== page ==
2005 Woodward Canyon "Old Vines" Columbia Valley Cabernet Sauvignon (1.5L)

SKU #1346590 94 points Robert Parker's Wine Advocate

 The 2005 Old Vines is 100% Cabernet Sauvignon from the Champoux Vineyard (the principal source of the Quilceda Creek Cabernet). It was aged for 20 months in 100% new French oak. Opaque purple, it offers up aromas of pain grille, pencil lead, violets, vanilla, black currant, and blackberry liqueur. This leads to a wine with serious depth and concentration, sweet, savory fruit, incipient complexity, and a very long, pure finish. Give it 5-6 years in the cellar and drink it through 2030. I tasted a 1983 Old Vines on this tasting trip and it was in impeccable condition, at its peak but with another decade of life. (JM)  (6/2008)

90 points Stephen Tanzer's International Wine Cellar

 (100% Champoux fruit) Bright ruby-red. Fruit-driven aromas of cassis, black cherry, dark chocolate and subtle oak; slightly candied but not quite liqueur-like. Suave on entry, then rich and broad in the middle, with lovely dark fruit and dark chocolate flavors leavened by a mineral component. Finishes with big chewy tannins and very good length. As lush as this is, it comes across as chunkier and more in need of bottle aging than the Artist Series release. This one struck me as a bit more old-fashioned in style-in a positive way. (ST) 90+  (11/2008)

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Cabernet Sauvignon and Blends

- Cabernet Sauvignon has come a long way from its role as a blending varietal, however dominant, in the wines of Bordeaux. Today it is the most planted red varietal in the world. Identified as a descendent of Cabernet Franc and Sauvignon Blanc, the late-ripening Cabernet Sauvignon needs to be planted in warmer climates to fully ripen. Its small berries can easily be identified for their distinctive blue color, thick skins and high tannins. And while the varietal has its own definitive characteristics: green pepper-like aromas and black currant flavors among them, it is perhaps most prized for its ability to convey terroir, vintage and winemaking. A relatively new varietal, Cabernet Sauvignon started making inroads into the wines of the Médoc and Graves in the late-18th century. Today it is also dominant in the up-and-coming Entre-Deux-Mers region of Bordeaux and can also be found in Southwest France. It is the companion varietal to Sangiovese in Italy's Super Tuscans and is planted all over Europe, stretching to lesser-known winegrowing regions like Russia and Lebanon. In the Americas Cabernet Sauvignon has found champions in every nook and cranny of California and among winemakers in Washington, where it complements plantings of Merlot. In South America, Cab thrives in Chile, but can also be found in smaller amounts in Argentina and even in Mexico.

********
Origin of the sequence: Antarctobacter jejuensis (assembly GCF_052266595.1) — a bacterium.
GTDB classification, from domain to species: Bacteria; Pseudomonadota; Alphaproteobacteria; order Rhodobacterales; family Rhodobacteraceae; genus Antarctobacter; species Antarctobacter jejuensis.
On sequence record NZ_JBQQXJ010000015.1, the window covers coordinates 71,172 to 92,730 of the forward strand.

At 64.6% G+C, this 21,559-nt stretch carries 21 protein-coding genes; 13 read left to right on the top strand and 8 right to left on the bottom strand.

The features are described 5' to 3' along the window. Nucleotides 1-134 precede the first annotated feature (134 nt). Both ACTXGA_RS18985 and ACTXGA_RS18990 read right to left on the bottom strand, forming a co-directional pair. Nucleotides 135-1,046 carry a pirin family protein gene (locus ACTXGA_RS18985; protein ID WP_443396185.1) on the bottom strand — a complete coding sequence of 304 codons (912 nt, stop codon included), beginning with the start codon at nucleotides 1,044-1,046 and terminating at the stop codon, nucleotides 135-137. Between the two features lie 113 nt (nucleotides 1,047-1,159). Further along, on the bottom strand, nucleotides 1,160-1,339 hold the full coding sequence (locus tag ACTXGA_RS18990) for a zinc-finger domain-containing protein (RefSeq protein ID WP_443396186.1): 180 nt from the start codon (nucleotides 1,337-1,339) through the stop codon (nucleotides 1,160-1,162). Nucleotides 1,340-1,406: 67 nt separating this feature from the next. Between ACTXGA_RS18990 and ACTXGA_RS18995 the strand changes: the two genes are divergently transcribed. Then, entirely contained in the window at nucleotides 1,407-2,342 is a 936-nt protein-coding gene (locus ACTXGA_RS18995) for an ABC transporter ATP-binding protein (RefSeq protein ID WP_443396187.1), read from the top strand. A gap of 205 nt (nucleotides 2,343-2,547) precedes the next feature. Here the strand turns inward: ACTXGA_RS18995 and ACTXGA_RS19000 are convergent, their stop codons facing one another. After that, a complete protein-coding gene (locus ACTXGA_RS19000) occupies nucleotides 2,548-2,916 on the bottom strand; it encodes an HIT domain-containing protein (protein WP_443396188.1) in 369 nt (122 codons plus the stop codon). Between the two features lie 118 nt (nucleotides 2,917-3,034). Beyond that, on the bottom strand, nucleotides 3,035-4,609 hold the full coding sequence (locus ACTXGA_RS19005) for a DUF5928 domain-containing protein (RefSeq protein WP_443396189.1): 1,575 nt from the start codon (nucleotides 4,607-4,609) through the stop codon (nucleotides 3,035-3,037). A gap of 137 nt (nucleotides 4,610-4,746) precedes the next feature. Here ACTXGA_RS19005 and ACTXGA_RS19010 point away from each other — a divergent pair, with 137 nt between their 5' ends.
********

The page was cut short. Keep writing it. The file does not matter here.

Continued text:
United States

- When people consider domestic wine, they normally think about the state of California. The fine viticultural Region within California, including the Napa Valley, Sonoma, Santa Cruz Mountains, Mendocino and Santa Barbara, are capable of growing grapes of world-class quality. But there's plenty of fabulous wine coming from other states, too. Oregon, Washington and New York are also causing eyebrows (and glassware) to be raised around the world.


- Washington has become one of the most important wine producing states in the United States, and development continues to grow rapidly. In 1969, when California was exploding as a wine producer, Washington had only two wineries, but by 2000 that number had passed 100. Most of Washington's grape crop goes to uses other than wine. Merlot and Chardonnay have been the most successful in Washington. It's interesting to note that Washington's prime wine regions are located at 46° north, along the same latitude as the legendary French wine districts of Bordeaux and Burgundy. During the summer, Washington averages more than two hours more sunlight each day compared to California.